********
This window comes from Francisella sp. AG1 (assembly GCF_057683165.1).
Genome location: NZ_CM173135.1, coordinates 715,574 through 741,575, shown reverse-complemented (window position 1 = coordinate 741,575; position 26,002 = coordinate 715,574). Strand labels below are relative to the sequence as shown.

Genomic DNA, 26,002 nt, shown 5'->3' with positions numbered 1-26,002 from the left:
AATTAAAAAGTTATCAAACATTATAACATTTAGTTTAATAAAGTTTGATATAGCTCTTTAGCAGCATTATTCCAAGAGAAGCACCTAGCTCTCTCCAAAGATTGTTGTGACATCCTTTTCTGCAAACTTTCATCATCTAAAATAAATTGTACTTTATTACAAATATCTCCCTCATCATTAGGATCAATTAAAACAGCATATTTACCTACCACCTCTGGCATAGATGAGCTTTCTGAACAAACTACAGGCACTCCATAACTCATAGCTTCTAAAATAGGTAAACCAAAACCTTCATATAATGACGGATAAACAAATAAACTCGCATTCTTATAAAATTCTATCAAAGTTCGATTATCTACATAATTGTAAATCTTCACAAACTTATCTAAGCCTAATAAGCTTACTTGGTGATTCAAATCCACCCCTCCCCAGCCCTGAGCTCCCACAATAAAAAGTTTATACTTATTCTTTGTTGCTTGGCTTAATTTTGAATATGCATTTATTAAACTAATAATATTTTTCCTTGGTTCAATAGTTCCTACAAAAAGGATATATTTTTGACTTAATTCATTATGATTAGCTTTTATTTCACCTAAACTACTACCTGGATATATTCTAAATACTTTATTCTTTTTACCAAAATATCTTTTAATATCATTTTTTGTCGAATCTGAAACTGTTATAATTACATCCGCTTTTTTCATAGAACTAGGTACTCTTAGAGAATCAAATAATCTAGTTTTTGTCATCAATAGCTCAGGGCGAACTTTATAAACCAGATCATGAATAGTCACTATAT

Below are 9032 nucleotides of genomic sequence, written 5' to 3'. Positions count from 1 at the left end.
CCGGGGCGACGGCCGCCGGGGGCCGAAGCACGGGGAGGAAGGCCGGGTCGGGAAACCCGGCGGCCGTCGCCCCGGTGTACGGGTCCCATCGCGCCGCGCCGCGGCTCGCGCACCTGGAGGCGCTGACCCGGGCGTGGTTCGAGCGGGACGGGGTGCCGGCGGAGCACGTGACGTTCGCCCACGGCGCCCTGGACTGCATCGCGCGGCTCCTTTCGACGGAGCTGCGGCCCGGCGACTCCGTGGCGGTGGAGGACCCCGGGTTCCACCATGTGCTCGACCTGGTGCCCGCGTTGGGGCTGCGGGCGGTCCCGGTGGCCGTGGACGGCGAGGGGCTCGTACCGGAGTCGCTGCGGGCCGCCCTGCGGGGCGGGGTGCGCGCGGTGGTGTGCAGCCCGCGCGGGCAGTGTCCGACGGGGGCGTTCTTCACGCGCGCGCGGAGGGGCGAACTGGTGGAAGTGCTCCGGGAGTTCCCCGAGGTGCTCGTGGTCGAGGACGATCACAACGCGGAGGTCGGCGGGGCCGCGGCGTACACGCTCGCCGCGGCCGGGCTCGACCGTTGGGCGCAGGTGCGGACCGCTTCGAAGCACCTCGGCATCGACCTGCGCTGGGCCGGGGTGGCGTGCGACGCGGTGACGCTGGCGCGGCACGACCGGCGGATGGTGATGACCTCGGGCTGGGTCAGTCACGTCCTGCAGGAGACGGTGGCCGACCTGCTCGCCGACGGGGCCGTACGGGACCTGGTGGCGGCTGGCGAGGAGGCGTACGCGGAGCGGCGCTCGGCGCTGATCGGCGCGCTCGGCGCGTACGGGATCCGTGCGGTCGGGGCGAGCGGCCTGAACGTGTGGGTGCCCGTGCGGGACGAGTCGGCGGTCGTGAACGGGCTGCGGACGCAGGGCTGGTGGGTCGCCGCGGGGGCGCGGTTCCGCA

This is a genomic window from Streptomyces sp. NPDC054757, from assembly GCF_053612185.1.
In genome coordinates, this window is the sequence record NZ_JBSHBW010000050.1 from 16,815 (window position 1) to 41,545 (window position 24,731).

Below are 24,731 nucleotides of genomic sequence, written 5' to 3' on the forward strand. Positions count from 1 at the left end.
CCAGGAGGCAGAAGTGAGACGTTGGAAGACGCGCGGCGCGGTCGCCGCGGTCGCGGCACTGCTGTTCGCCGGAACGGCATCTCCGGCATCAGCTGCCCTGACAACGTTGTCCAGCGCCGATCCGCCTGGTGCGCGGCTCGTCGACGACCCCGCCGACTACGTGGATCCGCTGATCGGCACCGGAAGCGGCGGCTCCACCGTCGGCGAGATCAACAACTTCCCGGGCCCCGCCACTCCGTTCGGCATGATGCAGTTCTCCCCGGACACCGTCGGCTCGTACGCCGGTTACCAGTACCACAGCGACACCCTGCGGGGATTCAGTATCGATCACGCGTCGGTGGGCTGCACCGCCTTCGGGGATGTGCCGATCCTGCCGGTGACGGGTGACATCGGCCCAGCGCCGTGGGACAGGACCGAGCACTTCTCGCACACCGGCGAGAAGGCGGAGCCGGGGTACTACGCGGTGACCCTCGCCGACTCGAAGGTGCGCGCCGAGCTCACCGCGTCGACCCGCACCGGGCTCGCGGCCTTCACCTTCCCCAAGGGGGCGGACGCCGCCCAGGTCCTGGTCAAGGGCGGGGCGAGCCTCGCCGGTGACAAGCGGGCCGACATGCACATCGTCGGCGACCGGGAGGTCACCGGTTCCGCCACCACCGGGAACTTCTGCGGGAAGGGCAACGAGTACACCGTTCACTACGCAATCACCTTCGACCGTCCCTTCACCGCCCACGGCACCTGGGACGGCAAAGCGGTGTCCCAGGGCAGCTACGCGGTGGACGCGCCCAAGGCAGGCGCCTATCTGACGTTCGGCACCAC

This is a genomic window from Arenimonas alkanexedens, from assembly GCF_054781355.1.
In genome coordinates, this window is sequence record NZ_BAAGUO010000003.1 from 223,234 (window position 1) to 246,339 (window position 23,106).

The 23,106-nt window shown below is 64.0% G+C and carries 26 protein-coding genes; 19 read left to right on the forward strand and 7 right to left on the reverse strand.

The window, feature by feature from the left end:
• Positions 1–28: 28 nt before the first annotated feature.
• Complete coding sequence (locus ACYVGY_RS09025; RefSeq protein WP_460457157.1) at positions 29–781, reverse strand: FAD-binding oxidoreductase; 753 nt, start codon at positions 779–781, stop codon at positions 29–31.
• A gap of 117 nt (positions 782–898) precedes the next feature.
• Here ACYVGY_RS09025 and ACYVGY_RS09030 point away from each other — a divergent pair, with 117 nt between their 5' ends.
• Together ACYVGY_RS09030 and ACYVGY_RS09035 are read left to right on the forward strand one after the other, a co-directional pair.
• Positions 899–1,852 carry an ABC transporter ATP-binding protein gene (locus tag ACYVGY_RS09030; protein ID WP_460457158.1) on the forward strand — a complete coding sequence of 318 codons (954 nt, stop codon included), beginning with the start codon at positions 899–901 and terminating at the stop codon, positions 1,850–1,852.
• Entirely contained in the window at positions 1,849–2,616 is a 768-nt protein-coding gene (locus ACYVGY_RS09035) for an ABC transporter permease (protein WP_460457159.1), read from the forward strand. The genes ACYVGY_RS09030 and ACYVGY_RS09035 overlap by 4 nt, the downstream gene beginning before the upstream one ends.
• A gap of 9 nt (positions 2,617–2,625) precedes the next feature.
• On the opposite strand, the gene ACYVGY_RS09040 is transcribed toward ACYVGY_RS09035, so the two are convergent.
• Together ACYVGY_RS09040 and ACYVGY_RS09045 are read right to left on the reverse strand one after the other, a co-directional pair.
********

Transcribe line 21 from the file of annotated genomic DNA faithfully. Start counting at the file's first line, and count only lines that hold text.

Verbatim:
• Entirely contained in the window at positions 1,849–2,616 is a 768-nt protein-coding gene (locus ACYVGY_RS09035) for an ABC transporter permease (protein WP_460457159.1), read from the forward strand. The genes ACYVGY_RS09030 and ACYVGY_RS09035 overlap by 4 nt, the downstream gene beginning before the upstream one ends.